Fit at 50 !

I was inspired to write this post by a slew of recent studies showing that midlife fitness (midlife roughly defined as 40-65) makes a big difference to health outcomes and cognitive function for the rest of your life. I’ve certainly experienced this personally – increasing my fitness at 40 helped normalize my blood pressure levels. And I’m probably fitter today than I was in my 20s (talk about wasted youth!).

Here’s a short list of recent studies showing the connection between fitness, age and health issues / benefits. (Fitness, as I’ve explained earlier, is the ability of your body to supply fuel to muscle when you are active):

1/ Fitness measured for 45-62 year olds predicts chances of 10-year survival. (John Hopkins Study)

2/ Higher fitness delays age-associated increase in blood pressure. (USC Study) (Henry Ford Study)

3/ Fit older adults (55-82) did as well as younger adults on cognitive function. Unfit older adults did poorly. (Boston University Medical Center Study)

4/ Higher midlife fitness prevents the brain from shrinking (Boston University School of Medicine Study)

5/ Higher midlife fitness associated with lower risk of certain cancers in men (University of Vermont Study)

The interesting thing about these studies is that you don’t have to be a super-athlete at 50 to stay healthy – the level of fitness expected – 12-13 METs is well within the reach of the average 50-year old male as you’ll see from the charts below.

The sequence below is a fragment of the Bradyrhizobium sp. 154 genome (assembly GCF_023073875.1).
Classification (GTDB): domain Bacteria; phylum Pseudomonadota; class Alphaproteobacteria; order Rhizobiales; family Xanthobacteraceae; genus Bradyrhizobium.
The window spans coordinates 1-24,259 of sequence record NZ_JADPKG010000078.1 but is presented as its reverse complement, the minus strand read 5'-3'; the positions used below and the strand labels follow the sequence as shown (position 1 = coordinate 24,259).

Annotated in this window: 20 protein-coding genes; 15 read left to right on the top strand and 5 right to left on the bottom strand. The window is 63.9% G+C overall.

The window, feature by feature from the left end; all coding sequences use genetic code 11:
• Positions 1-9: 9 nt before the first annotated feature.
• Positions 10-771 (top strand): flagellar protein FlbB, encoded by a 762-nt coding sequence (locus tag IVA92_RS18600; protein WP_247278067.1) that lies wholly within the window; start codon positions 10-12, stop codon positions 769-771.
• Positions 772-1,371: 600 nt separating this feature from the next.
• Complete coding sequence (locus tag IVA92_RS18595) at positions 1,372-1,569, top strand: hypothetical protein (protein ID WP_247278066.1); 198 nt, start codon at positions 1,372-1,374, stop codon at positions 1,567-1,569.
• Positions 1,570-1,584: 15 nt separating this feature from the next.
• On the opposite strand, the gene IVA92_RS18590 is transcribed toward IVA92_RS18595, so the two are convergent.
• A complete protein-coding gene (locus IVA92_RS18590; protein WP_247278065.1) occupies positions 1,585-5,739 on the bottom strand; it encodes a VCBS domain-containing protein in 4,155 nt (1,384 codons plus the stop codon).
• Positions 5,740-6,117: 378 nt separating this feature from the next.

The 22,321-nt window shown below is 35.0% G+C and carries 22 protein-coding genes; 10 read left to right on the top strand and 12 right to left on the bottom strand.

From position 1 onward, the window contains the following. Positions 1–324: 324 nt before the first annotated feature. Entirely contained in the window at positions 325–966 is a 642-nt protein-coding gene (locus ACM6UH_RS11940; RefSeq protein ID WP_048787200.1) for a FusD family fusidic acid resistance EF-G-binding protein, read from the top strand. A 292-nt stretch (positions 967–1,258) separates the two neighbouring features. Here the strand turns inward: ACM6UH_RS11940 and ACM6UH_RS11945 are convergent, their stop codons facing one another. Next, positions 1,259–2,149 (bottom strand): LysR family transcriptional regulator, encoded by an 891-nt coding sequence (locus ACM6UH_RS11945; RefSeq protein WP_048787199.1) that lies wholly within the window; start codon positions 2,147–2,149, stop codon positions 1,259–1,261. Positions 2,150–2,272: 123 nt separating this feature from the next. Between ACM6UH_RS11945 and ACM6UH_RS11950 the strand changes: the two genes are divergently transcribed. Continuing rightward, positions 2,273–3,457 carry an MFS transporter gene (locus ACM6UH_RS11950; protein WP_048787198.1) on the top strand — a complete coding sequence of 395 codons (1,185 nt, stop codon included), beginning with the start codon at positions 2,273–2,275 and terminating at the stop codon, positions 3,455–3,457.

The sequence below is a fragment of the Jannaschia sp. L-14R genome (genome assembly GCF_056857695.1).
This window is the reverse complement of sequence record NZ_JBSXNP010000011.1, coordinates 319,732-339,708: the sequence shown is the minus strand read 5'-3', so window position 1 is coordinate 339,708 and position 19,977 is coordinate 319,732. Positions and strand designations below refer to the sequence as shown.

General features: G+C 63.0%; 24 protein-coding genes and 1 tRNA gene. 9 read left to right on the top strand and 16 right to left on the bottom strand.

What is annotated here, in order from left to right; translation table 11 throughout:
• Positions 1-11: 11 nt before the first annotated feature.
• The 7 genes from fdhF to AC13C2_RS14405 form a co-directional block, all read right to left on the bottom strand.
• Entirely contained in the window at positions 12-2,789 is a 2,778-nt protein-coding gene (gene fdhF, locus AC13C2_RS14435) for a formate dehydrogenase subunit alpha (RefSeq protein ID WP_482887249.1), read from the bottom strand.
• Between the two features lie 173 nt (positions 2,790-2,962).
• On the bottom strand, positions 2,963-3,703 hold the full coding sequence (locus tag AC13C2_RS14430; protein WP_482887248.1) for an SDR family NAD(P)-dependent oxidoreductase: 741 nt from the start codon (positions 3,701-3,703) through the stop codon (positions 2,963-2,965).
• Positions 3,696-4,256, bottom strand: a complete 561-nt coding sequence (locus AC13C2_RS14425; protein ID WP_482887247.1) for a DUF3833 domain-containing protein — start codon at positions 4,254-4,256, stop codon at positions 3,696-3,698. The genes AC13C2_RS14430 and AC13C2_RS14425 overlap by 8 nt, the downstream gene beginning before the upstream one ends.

(Many of these studies have been conducted amongst male cohorts so difficult to be as precise for women — I’m hoping to see more studies on female fitness & health impact in the future).

The other interesting question that it raises – if you can stay as fit as the average 30-year old (which is an achievable goal for most 50-year olds) can you entirely avoid aging related health issues ?

Disclaimer: The content on this blog (and linked websites) is not intended to be a substitute for professional medical advice, diagnosis, or treatment. Always seek the advice of your physician or other qualified health provider with any questions you may have regarding a medical condition. Never disregard professional medical advice or delay in seeking it because of something you have read on this blog or linked websites. Reliance on any information provided on this blog is solely at your own risk.

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